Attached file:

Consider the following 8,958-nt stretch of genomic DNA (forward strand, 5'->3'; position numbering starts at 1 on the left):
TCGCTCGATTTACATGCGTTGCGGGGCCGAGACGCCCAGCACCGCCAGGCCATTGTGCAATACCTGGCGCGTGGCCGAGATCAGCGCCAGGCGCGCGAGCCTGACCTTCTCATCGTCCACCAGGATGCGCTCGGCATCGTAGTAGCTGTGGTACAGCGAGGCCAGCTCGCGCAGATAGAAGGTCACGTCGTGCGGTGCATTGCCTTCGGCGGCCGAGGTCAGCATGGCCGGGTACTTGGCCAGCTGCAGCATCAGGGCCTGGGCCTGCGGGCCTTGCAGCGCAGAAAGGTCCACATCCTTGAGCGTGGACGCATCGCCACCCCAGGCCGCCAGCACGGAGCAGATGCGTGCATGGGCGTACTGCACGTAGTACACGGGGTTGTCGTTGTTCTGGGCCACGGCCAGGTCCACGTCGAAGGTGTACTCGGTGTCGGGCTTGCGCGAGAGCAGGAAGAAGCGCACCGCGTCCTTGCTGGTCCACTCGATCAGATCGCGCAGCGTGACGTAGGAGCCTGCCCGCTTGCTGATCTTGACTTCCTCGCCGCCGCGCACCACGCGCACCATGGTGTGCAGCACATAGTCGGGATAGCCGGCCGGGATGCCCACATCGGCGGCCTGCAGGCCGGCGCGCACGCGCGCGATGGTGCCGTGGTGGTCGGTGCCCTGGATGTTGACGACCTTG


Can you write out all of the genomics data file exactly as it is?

Consider the following 8,958-nt stretch of genomic DNA (forward strand, 5'->3'; position numbering starts at 1 on the left):
TCGCTCGATTTACATGCGTTGCGGGGCCGAGACGCCCAGCACCGCCAGGCCATTGTGCAATACCTGGCGCGTGGCCGAGATCAGCGCCAGGCGCGCGAGCCTGACCTTCTCATCGTCCACCAGGATGCGCTCGGCATCGTAGTAGCTGTGGTACAGCGAGGCCAGCTCGCGCAGATAGAAGGTCACGTCGTGCGGTGCATTGCCTTCGGCGGCCGAGGTCAGCATGGCCGGGTACTTGGCCAGCTGCAGCATCAGGGCCTGGGCCTGCGGGCCTTGCAGCGCAGAAAGGTCCACATCCTTGAGCGTGGACGCATCGCCACCCCAGGCCGCCAGCACGGAGCAGATGCGTGCATGGGCGTACTGCACGTAGTACACGGGGTTGTCGTTGTTCTGGGCCACGGCCAGGTCCACGTCGAAGGTGTACTCGGTGTCGGGCTTGCGCGAGAGCAGGAAGAAGCGCACCGCGTCCTTGCTGGTCCACTCGATCAGATCGCGCAGCGTGACGTAGGAGCCTGCCCGCTTGCTGATCTTGACTTCCTCGCCGCCGCGCACCACGCGCACCATGGTGTGCAGCACATAGTCGGGATAGCCGGCCGGGATGCCCACATCGGCGGCCTGCAGGCCGGCGCGCACGCGCGCGATGGTGCCGTGGTGGTCGGTGCCCTGGATGTTGACGACCTTG